One such idea will not go down well with top players. Hearn’s long term plan is to have all players start in the first round in all tournaments, as happens in the PTCs.
How he will sell this to broadcasters who want the big names guaranteed on their screens is another matter, but Hearn believes snooker has been a cosy closed shop for too long.
“I will eventually move it so that every player comes in at the first round stage, no seedings, no exemptions,” he said. “There’s been too much protection in this game. It’s a long term project and top players won’t like it but it’s much fairer, just like the new ranking system is.
“Eventually everyone will play in the first round. The sport hasn’t been vibrant enough, there have been too few new faces coming through. It’s been a closed shop largely and there have been too many obstacles.
“This will be good news for the new players and youngsters but I also believe the prize money structure should change. There should be more given to winners and less lower down.
“When the history books of snooker are written, the few years before I took over will be looked at as snooker in its death throws. It was going nowhere.
“So many things were being done because they had always been done and people seemed content to basically just divvy up the money and keep everyone sweet.
“It was run like a boys’ club. In five years time the sport will look completely different. There will be a tournament every week, just like golf, just like tennis.”
In the face of all this, I suggest the bullish Hearn isn’t bothered by public criticisms from leading players, but he disagrees.
“I am bothered by them because they are damaging. These negative comments have a direct commercial impact with sponsors,” he said.
“It seems to me a lot of top players would rather be at home in bed than go out to work like the rest of us.
“The players job is to keep their mouths shut and play snooker. Mine is to provide them with the opportunities to do that, which I am doing.
“You can’t just take from life. You have to put in as well. If it means the inconvenience of playing in lower prize money tournaments then so be it. They should think about the bigger picture, about where the sport can go.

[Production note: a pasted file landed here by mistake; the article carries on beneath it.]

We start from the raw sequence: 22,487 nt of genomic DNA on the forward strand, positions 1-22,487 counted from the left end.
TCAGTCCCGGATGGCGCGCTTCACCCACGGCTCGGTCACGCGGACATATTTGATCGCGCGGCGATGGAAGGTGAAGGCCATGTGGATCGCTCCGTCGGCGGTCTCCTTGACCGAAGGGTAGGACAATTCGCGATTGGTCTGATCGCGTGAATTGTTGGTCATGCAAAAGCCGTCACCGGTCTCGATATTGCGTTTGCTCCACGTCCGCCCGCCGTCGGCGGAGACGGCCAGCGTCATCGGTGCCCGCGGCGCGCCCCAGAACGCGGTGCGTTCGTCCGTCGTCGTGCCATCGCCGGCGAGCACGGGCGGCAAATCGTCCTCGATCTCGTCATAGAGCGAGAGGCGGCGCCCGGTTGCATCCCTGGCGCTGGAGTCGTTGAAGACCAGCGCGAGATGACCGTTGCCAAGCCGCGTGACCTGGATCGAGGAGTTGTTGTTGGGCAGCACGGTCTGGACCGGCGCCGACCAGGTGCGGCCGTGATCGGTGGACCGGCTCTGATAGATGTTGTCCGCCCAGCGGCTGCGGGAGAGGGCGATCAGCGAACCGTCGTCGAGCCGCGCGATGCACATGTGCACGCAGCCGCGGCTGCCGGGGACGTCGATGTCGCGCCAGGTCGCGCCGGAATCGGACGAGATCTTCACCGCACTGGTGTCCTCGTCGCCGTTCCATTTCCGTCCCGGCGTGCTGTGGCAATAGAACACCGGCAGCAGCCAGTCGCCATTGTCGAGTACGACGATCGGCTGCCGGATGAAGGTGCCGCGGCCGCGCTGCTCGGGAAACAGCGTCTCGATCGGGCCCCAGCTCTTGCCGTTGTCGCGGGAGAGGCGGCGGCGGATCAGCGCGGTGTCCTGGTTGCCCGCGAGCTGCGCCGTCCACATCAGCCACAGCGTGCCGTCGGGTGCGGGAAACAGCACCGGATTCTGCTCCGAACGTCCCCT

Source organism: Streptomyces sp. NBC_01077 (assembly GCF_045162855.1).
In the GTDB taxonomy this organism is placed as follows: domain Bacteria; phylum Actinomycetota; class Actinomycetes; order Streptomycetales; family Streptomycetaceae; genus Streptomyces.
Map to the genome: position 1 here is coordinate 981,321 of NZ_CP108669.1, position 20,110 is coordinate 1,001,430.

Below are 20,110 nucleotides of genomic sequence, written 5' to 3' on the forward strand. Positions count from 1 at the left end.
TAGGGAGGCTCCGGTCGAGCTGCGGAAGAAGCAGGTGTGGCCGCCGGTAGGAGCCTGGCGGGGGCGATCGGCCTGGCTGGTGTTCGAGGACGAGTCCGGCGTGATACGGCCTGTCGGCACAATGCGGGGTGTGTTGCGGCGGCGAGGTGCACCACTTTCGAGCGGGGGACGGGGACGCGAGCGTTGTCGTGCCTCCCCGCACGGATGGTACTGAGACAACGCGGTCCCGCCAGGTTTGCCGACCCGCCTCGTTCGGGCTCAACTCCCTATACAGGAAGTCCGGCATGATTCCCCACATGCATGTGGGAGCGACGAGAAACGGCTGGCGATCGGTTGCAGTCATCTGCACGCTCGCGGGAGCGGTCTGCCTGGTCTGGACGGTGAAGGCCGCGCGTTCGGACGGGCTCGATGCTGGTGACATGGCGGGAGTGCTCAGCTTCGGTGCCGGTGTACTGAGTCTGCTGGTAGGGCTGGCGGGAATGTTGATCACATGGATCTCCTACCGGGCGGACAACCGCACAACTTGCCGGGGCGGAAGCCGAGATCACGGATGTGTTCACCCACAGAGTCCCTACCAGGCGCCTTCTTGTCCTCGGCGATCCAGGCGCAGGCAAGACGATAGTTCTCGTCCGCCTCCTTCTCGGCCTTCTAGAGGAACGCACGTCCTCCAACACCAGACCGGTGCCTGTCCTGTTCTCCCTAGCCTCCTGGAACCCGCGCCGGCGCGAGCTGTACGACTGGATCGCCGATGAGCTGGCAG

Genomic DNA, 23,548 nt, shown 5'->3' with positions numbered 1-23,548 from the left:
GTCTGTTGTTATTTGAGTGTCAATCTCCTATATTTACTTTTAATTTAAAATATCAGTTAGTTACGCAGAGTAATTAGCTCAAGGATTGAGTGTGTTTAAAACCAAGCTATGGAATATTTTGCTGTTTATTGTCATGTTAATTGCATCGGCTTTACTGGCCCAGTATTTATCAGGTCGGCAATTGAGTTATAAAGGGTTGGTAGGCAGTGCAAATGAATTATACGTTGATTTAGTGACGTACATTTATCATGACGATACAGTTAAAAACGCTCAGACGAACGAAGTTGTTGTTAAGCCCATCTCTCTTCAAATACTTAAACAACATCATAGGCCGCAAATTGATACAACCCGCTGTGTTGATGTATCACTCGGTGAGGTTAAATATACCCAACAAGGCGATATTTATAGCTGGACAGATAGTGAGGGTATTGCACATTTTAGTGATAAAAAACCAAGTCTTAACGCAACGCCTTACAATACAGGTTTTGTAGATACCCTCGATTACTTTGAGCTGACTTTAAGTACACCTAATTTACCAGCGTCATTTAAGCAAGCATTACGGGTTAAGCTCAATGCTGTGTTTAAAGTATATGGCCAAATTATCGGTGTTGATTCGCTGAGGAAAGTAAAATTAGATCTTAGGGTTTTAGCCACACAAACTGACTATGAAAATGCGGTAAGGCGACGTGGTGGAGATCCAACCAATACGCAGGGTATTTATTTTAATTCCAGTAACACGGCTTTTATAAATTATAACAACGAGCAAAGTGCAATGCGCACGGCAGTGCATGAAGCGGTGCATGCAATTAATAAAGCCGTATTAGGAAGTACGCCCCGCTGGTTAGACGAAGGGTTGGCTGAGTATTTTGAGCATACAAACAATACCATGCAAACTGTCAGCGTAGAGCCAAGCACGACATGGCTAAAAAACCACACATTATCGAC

“Some of them seem to want everything now. Well, that won’t happen but at the end of five years the sport will have been transformed. The prizes will be there for those who want them and are prepared to work for them. Some players seem to think I should just send them a cheque every month.
“I know I can do it, but the players have to play their part too. I may sound over confident but that’s 35 years of being successful for you.”
Snooker, though, is a difficult and cut-throat sport. Many players are left out of pocket through the expense of travelling to tournaments that do not carry large financial prizes.
Does Hearn have sympathy? Up to a point.
“It’s tough, of course, but at the end of five years there will be a tournament every week and the players can choose what they want to play in,” he said.
“I don’t mind people losing money playing if that’s their chosen path, if that’s what they want to do with their lives, but it’s my responsibility to give them the chances and reward them if they are successful.
“In golf, if they get their tour card they know it will cost them £70,000 a year in expenses and if they don’t make the cut they won’t get paid but if they do well they will become very wealthy. That’s sport. We’re not here to protect anyone but we should reward people who do well.”
If what Hearn says is right then snooker in 2015 will indeed look very different: a 12-month global circuit featuring tournaments big and small.
It may be that some big names get swept away in this revolution, but this has happened before. 20 years ago when the game went open many of the familiar faces from the boom years of the 1980s disappeared and were replaced by young stars, some of whom are now approaching veteran status.
Ray Reardon, in fact, retired in protest at the influx of new stars, each turning professional based on paying entry fees rather than ability.
The sport has done well to survive the various troughs of recent years. It went through some bad times but is still standing, and with European and Far Eastern interest is set to flourish again.
This is how professional snooker is now: changes, challenges and a hectic playing schedule, plenty for people to adapt to and much to be questioned as well.
We can judge the success of the Hearn plan when it is complete but one thing is clear: whether people in the snooker world agree with him or not, he isn’t going anywhere and he isn’t going to change course.
That’s never been the Barry Hearn way.